The rest of the group - all pupils at this School for children with special educational needs had not been caving before, but they were all thoroughly enjoying their caving session which involved a lot of exploration as well as the challenge of tight & wet crawls and some deep pools to avoid.

As already mentioned, we started off by entering Lower Long Churns via Diccan Entrance to get to The Cheese Press and then made our way via Plank & Double Shuffle Pools back to the main streamway - exiting via the downstream exit back to Diccan Entrance.
We then re-entered the cave system at Middle Entrance - returning downstream to the mouth of Cross Passage (also known as Baptistry Crawl) which Iain allowed the group to explore themselves to the upstream connection with Upper Long Churns Cave.

After a quick visit back to Middle Entrance, the group led on, upstream to Doctor Bannisters Washbasin where there is a deep pool some 10 metres across. Here, the water from Alum Pot Beck enters down a waterslide.

Mike can be seen is photo four as he clambers up the waterslide - a questionable tactic were there to any amount of water coming down this pitch, but as it was, with the lack of rain recently, there was only a trickle of water (well - in comparison to the normal flow level!) flowing down, so on this occasion, it was quite safe without a rope.

Only a matter of 20 metres or so above Doctor Bannister's Washbasin, one arrives again in daylight at the upstream entrance to the Long Churns Cave system.

We had only been underground on this Introductory Caving Session in The Yorkshire Dales National Park for some 2 & a half hours, but for the lads, that was enough.

The plan now - to pack up and head back to Inglesport to return the hired lamps & helmets and enjoy tea and cake in their legendary cafe; and did it taste good!

Our half day Introductory Caving sessions in The Yorkshire Dales National Park start at £45 per person and includes the provision of Caving oversuits, belts, wellingtons, helmets & caving lamps as well as qualified instruction. Our sessions typically last four hours so if you want to have as much fun and enjoy as great an adventure as these people did - then give us a call soon!

Map Reading & Navigation Skills Training Courses in The Lake District. June 28th & 29th 2014.

Last weekend, we ran our 4th Map Reading & Navigation Skills Training Course of 2014 in the Lake District near Kentmere.

Joining us on this Navigation Skills Training were a group of seven people coming from as far away as Somerset - so word about these great courses obviously gets around!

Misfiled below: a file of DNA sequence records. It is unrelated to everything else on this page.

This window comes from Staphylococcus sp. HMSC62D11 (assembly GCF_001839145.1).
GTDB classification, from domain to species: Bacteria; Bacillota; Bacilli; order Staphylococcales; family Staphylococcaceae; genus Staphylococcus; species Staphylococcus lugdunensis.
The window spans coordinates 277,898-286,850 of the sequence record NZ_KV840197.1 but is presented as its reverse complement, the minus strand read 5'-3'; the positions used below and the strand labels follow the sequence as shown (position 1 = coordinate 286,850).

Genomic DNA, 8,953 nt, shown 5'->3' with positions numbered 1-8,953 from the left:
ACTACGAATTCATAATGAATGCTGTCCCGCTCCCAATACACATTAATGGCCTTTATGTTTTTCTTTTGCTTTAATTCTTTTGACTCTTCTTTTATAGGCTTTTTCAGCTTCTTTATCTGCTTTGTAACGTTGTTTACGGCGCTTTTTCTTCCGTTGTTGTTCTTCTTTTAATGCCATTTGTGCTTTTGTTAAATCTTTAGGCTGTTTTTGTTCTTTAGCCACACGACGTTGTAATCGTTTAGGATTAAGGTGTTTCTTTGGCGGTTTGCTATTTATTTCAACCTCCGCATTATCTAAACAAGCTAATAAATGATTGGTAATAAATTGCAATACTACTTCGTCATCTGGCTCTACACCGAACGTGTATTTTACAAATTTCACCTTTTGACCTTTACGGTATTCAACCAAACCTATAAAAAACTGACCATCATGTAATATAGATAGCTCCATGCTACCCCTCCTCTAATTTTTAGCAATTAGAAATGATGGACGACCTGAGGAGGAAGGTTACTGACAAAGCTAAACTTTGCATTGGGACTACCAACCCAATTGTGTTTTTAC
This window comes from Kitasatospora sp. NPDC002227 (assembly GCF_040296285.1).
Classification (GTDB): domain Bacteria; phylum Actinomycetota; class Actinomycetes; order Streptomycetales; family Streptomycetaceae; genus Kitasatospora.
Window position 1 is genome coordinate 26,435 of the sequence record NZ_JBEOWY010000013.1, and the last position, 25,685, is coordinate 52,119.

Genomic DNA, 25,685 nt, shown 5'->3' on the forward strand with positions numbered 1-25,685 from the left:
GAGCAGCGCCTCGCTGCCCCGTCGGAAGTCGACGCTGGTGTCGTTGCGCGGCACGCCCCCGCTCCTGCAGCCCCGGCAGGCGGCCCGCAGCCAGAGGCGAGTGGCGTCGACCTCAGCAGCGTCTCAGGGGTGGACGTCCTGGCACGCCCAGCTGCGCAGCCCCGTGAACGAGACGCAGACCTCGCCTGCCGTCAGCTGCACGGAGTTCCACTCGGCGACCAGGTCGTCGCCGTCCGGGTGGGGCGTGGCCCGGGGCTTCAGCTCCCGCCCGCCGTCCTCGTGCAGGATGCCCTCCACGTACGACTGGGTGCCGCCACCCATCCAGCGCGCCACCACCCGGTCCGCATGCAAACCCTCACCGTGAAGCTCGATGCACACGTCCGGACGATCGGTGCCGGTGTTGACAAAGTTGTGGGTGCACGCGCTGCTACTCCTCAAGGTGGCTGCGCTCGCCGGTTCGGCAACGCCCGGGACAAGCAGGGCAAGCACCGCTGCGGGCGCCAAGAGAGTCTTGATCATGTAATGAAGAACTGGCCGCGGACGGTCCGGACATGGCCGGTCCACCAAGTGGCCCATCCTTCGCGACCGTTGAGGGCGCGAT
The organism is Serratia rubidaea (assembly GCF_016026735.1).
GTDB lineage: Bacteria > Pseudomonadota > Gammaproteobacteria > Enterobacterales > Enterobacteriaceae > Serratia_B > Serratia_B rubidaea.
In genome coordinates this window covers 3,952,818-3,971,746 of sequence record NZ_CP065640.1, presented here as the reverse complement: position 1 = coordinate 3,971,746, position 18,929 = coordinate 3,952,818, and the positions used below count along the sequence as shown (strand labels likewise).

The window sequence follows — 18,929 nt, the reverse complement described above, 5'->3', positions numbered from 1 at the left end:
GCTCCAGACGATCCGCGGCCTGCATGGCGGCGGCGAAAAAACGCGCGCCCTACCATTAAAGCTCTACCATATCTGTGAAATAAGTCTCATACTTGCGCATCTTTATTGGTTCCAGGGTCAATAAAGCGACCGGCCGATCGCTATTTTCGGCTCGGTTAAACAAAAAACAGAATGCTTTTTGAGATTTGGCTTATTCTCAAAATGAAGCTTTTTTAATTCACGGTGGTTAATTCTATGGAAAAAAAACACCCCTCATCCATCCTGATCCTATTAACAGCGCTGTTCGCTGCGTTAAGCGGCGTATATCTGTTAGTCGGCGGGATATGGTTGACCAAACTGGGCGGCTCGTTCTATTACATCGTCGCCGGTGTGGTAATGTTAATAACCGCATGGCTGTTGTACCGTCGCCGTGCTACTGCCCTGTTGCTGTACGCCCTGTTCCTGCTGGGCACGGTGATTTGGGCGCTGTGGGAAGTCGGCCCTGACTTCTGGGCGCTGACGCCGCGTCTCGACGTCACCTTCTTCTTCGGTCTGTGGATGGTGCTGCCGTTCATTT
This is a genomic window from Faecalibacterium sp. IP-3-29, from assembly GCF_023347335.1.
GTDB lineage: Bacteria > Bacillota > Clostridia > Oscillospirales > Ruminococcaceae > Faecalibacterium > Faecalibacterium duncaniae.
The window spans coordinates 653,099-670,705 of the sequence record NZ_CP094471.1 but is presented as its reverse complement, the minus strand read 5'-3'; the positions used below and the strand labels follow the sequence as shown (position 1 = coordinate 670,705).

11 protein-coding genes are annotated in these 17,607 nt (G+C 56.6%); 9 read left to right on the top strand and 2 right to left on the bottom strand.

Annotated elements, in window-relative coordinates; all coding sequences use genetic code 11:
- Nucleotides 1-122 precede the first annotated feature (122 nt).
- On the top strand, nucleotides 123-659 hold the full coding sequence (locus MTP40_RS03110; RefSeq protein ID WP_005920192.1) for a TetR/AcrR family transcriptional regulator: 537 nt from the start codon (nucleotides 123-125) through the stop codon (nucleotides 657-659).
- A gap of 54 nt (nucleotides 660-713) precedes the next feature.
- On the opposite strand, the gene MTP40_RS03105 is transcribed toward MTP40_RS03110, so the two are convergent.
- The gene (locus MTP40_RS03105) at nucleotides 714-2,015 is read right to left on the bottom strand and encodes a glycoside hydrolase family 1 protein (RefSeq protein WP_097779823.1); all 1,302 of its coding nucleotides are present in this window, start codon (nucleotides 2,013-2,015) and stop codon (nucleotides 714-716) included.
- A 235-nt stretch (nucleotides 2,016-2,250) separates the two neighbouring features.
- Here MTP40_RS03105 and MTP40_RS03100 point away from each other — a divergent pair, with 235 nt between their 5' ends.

Our Navigation Skills Training Courses in The Lake District are advertised at the end of each year for the following year and are usually run on the last weekend of each month starting in March. Check the website here to start planning when you'll be joining us on a course!

The cost is £80 per person for these advertised Navigation Skills Training Weekends - subject to our receiving a minimum of four bookings.

On day one - we go right back to basics starting with discussing map scales before moving on to the importance of orientating the map. Only once you have learnt this technique can you really start to identify what you will see around you. We then follow this by learing how to measure distance on the map before pacing it out on the ground.
Following on from that, we take a walk following a linear feature - usually a road or track identifying and locating "tickoff features" along the way.

This gives you the opportunity to identify features, measure and then pace out the distance to them - confirming your location upon arrival by setting (orientating the map). Most people find this method of map reading progression extremely rewarding and great for boosting their confidence.

After spending the morning in this manner, we'll then have lunch and take some time to discover how Grid References help you locate a point on a map. A six figure Grid Reference will get you onto the bottom left hand corner of a 100m square within a 1km Grid Square and an eight figure Grid Reference will further increase that accuracy down to 10 square metres. By the end of our lunchtime Grid Reference lecture on this course everyone was able to give as well as find 8 figure Grid References (photo two) Great stuff!

After the Grid Reference Exercise, we spend the rest of the day using compasses to accurately navigate between Grid References using pacing to help accuracy and at the end of the session, discuss Naithsmiths Rule for timings (5km/hour + 1 minute added for every 10m contour crossed).

As part of your fee per person of £80 for the weekend, we will provide you with laminated A4 sized maps of the areas you'll be working in.

These cost us pence and as they are laminated, are more durable and waterproof than a basic map costing £8. Also, an A4 sheet of paper is much more manageable than a whole map sheet if it is windy.